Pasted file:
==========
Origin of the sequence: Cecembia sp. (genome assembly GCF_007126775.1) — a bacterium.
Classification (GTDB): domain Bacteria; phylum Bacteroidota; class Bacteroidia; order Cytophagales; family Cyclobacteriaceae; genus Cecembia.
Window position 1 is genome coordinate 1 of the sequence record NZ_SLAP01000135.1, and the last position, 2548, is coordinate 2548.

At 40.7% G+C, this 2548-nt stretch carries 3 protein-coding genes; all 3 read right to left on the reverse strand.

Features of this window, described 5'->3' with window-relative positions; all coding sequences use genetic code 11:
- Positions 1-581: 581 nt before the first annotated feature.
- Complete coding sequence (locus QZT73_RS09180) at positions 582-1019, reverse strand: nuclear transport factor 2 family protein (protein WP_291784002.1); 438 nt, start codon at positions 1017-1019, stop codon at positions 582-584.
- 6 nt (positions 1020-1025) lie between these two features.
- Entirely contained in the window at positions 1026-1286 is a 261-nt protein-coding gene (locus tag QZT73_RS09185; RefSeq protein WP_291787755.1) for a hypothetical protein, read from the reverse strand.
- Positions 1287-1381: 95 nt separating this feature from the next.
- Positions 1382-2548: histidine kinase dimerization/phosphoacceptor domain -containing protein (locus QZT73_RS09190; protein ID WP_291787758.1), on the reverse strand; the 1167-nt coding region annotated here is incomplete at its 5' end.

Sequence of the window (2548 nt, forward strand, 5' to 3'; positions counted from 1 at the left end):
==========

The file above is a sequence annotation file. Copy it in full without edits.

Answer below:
Origin of the sequence: Cecembia sp. (genome assembly GCF_007126775.1) — a bacterium.
Classification (GTDB): domain Bacteria; phylum Bacteroidota; class Bacteroidia; order Cytophagales; family Cyclobacteriaceae; genus Cecembia.
Window position 1 is genome coordinate 1 of the sequence record NZ_SLAP01000135.1, and the last position, 2548, is coordinate 2548.

At 40.7% G+C, this 2548-nt stretch carries 3 protein-coding genes; all 3 read right to left on the reverse strand.

Features of this window, described 5'->3' with window-relative positions; all coding sequences use genetic code 11:
- Positions 1-581: 581 nt before the first annotated feature.
- Complete coding sequence (locus QZT73_RS09180) at positions 582-1019, reverse strand: nuclear transport factor 2 family protein (protein WP_291784002.1); 438 nt, start codon at positions 1017-1019, stop codon at positions 582-584.
- 6 nt (positions 1020-1025) lie between these two features.
- Entirely contained in the window at positions 1026-1286 is a 261-nt protein-coding gene (locus tag QZT73_RS09185; RefSeq protein WP_291787755.1) for a hypothetical protein, read from the reverse strand.
- Positions 1287-1381: 95 nt separating this feature from the next.
- Positions 1382-2548: histidine kinase dimerization/phosphoacceptor domain -containing protein (locus QZT73_RS09190; protein ID WP_291787758.1), on the reverse strand; the 1167-nt coding region annotated here is incomplete at its 5' end.

Sequence of the window (2548 nt, forward strand, 5' to 3'; positions counted from 1 at the left end):